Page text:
Japan is launching a multiyear science research program (dubbed the “Moonshot”) to develop radical new technologies that help solve some of society’s most pressing challenges. Using technology in AI, robotics, quantum computing, and others, the program will push the limits of existing research to tackle climate change, food insecurity, ultra-early disease prediction, and more. “Moonshot” joins several other large-scale funding programs such as those of the United States and the European Union, and so the emergence of this initiative provokes speculation. Is there opportunity for partnership to ensure more efficient and resource-conscious innovation? Will this new effort be able to overcome an ever-competitive international science arena and reap value that matches investment?
In two separate livestreamed sessions, Carnegie will convene key thought leaders behind Japan’s “Moonshot” program, the National Science Foundation’s “10 Big Ideas” program, the EU’s Horizon programs, and other fields of science collaboration. Together they will explore the commonalities and subtle differences in priorities among their long-term programs, discuss past examples of effective international science cooperation, and predict important implications for the future.
May 28, 9:00 to 10:00 a.m. EDT / May 28 22:00 to 23:00 JST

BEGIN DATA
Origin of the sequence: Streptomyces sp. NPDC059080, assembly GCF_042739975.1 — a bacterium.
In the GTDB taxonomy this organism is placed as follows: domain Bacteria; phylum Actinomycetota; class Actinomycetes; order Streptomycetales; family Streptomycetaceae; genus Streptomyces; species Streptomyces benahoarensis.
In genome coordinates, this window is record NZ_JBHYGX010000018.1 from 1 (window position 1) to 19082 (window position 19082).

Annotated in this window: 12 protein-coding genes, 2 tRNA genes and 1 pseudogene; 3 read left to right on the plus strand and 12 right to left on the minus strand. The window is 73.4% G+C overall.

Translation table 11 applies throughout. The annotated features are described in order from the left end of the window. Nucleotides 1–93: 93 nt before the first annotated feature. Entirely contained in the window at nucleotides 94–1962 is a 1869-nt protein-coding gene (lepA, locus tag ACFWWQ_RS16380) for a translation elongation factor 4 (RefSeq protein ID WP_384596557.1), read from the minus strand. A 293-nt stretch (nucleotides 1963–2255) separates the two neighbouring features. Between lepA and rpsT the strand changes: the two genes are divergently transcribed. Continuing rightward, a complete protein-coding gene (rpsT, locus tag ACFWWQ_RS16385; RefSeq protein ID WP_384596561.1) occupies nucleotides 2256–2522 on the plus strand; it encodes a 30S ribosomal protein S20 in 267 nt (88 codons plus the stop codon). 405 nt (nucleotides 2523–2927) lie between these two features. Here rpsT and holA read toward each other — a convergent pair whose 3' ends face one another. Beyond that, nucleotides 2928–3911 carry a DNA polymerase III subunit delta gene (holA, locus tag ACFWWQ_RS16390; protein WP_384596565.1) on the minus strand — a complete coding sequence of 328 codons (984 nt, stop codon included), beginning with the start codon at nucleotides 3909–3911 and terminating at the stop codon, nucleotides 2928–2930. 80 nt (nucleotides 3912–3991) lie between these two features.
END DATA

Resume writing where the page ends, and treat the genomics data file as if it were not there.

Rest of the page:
Session 1: Trends and Opportunities for Long-Term Science Investment
Presenter: Hiroaki Kitano, President and CEO, Sony Computer Science Laboratories
Panelists: Erwin Gianchandani, Koichi Akaishi, Mary Kavanagh
Moderator: James L. Schoff
May 28, 8:00 to 9:00 p.m. EDT / May 29, 9:00 to 10:00 JST
Session 2: Examples of U.S.-Japan Science Collaboration: High Energy Density Science and AI
Panelists: Patricia Falcone, Ryosuke Kodama, Dimitri Kusnezov, Seiichi Shimasaki
Moderator: Douglas Rake
Hiroaki Kitano is president and CEO of Sony Computer Science Laboratories and a "Moonshot" Visionary Council Member.
Erwin Gianchandani is the deputy assistant director for computer and information science and engineering at the National Science Foundation.
Koichi Akaishi is vice minister for innovation policy in the Cabinet Office of the Government of Japan.
Mary Kavanagh is minister-counselor for research & innovation at the Delegation of the European Union to the U.S.
James L. Schoff
James L. Schoff is a senior fellow in the Carnegie Asia Program. His research focuses on U.S.-Japan relations and regional engagement, Japanese technology innovation, and regional trade and security dynamics.
Patricia Falcone is deputy director for science & technology and chief technology officer at Lawrence Livermore National Laboratory.
Ryosuke Kodama is director of the Institute for Laser Engineering at Osaka University.
Dmitri Kusnezov is deputy undersecretary for AI and technology at the U.S. Department of Energy.
Seiichi Shimasaki is science counselor at the Embassy of Japan.
Douglas Rake is president and CEO of Racke Strategies & Technologies, Inc.